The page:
Senators, governors, and congressmen are calling Thomas H. Kean these days with one question: ``How did you do it?'' Governor Kean, a Republican, did something remarkable a couple of weeks ago. He not only won reelection by the largest margin in modern New Jersey history. He won with strong support from people who usually wouldn't cross the street to shake a Republican governor's hand: blacks, union officials, slum residents.
In fact, Mr. Kean carried every city in the state, often by whopping margins, and won 3 of every 5 black votes.
During an interview at his State House office, Kean protested that there is really nothing very complicated or surprising in what happened here. Yet he's clearly the cat who has swallowed the canary.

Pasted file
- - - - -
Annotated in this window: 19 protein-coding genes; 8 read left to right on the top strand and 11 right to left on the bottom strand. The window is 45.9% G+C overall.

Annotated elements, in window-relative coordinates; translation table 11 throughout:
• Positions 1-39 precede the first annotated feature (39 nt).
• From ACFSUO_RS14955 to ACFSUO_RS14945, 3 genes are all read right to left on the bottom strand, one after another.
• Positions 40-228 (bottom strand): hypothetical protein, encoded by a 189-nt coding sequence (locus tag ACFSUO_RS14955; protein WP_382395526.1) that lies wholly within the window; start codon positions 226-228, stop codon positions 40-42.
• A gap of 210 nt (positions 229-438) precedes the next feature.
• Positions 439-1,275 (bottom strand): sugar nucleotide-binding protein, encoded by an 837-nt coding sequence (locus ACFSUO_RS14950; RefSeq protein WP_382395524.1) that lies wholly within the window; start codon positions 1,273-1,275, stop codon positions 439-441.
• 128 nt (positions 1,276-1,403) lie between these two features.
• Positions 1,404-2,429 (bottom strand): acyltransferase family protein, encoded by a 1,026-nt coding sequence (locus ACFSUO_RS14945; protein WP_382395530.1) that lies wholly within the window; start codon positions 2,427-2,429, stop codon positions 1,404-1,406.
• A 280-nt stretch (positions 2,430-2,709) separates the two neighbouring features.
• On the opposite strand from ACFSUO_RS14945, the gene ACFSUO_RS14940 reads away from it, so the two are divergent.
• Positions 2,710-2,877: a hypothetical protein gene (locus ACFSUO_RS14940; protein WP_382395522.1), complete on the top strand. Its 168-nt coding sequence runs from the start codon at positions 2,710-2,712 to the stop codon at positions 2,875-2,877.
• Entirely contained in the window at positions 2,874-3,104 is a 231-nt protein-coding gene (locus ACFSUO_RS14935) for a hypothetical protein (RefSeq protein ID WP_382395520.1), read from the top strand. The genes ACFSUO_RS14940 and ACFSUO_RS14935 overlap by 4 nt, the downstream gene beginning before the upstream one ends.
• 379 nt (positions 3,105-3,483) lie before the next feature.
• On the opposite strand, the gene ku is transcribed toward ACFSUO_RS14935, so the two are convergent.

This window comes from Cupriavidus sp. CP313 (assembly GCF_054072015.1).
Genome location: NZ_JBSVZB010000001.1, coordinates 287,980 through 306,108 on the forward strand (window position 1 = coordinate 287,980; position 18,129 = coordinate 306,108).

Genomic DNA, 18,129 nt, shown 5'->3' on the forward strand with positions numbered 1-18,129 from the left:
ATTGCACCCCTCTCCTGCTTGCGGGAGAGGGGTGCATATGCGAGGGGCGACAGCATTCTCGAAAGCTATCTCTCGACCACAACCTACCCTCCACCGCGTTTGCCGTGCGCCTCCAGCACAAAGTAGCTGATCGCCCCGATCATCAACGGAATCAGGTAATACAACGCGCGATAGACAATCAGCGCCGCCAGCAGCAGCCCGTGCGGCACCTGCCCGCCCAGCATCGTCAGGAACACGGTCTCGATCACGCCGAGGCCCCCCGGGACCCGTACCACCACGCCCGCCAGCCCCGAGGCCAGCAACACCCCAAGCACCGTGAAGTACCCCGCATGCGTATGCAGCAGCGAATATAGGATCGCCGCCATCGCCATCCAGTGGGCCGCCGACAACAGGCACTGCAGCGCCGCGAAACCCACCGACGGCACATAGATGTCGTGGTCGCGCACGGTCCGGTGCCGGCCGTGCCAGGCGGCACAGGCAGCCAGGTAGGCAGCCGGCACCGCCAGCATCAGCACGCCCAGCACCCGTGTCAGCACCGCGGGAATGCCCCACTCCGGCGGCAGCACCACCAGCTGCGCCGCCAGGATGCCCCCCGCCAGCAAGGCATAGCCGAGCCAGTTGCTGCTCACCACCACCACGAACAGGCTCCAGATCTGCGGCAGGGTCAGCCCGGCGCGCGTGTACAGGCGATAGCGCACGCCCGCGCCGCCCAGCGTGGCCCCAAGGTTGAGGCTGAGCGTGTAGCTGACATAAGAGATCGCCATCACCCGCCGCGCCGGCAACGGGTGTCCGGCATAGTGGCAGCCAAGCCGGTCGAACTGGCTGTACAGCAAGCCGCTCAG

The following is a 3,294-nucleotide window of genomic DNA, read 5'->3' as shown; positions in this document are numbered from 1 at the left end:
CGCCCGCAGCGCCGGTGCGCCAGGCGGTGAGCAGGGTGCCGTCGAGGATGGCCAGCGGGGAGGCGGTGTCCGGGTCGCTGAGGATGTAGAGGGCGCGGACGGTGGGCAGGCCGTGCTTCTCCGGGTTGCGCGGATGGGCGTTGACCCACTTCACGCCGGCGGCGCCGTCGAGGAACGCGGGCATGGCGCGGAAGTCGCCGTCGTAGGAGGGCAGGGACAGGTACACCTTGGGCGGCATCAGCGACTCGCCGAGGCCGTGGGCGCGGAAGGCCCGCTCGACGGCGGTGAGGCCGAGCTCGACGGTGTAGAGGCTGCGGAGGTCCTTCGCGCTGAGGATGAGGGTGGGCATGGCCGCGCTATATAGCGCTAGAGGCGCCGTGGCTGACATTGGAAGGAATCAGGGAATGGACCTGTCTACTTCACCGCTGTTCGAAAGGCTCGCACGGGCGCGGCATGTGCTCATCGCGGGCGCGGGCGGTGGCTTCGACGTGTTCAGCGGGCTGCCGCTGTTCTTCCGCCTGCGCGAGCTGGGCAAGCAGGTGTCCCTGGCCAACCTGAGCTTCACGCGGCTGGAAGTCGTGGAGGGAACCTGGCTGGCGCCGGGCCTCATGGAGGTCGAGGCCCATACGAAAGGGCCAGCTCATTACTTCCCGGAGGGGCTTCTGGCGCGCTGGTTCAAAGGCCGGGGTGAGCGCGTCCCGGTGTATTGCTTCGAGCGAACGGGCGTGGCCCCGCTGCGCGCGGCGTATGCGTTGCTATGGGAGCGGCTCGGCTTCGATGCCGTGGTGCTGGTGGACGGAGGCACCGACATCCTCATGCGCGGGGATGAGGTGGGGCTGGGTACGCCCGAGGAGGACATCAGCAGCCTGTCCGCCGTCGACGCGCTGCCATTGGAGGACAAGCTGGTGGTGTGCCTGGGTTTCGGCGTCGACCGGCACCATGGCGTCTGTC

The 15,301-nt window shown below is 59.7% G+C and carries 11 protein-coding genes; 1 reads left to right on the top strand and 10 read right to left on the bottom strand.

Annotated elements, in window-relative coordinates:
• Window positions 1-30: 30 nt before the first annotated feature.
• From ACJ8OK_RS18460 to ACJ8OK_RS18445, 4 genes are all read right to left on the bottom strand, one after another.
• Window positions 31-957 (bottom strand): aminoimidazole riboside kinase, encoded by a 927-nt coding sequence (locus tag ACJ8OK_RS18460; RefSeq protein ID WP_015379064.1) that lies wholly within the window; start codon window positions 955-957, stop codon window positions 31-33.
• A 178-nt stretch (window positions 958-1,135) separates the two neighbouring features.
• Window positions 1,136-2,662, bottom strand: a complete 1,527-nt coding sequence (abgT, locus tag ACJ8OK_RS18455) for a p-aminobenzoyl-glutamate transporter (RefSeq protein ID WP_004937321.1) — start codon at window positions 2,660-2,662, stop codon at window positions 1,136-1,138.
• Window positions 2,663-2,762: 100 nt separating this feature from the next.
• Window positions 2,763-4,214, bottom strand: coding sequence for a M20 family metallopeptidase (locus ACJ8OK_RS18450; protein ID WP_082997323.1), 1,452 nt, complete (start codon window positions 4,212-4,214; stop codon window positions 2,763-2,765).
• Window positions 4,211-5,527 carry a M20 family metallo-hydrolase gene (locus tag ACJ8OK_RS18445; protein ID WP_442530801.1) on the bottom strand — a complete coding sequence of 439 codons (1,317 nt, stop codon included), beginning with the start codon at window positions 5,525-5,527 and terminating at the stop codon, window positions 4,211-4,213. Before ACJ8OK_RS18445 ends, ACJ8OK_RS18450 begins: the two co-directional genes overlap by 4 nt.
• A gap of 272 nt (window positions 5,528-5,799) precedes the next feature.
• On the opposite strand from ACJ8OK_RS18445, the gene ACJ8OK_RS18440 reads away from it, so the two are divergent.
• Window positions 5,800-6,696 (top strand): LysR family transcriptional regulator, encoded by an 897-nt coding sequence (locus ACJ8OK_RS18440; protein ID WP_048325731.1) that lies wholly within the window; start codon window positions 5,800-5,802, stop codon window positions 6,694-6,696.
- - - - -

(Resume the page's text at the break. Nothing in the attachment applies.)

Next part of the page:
After being, in his own words, ``a lonely voice'' in his party, he feels that he has finally proved something to his fellow Republicans, including some of those strategists who work for President Reagan. Namely, ``you'll never get the black vote unless you take the trouble to ask for it.''
The same holds true for votes from union members, the poor, city residents, teacher organizations, Hispanics, and other traditionally Democratic blocs.
At first, Kean might appear to be one of the last politicians to make this kind of breakthrough for the GOP.
The governor is described as a ``genuine aristocrat.'' His family has played a prominent role in New Jersey since before the American Revolution.
His grandfather served in the US Senate; his father in the US House. Kean himself first ran for office in 1967, when he was elected to the state Assembly. He married that same year, and he and his wife, Deborah, have three children, twin 16-year-old sons and a daughter who is 9.
Kean traces his roots back to the first governors of New Jersey [William Livingston] and Massachusetts [Gov. John Winthrop].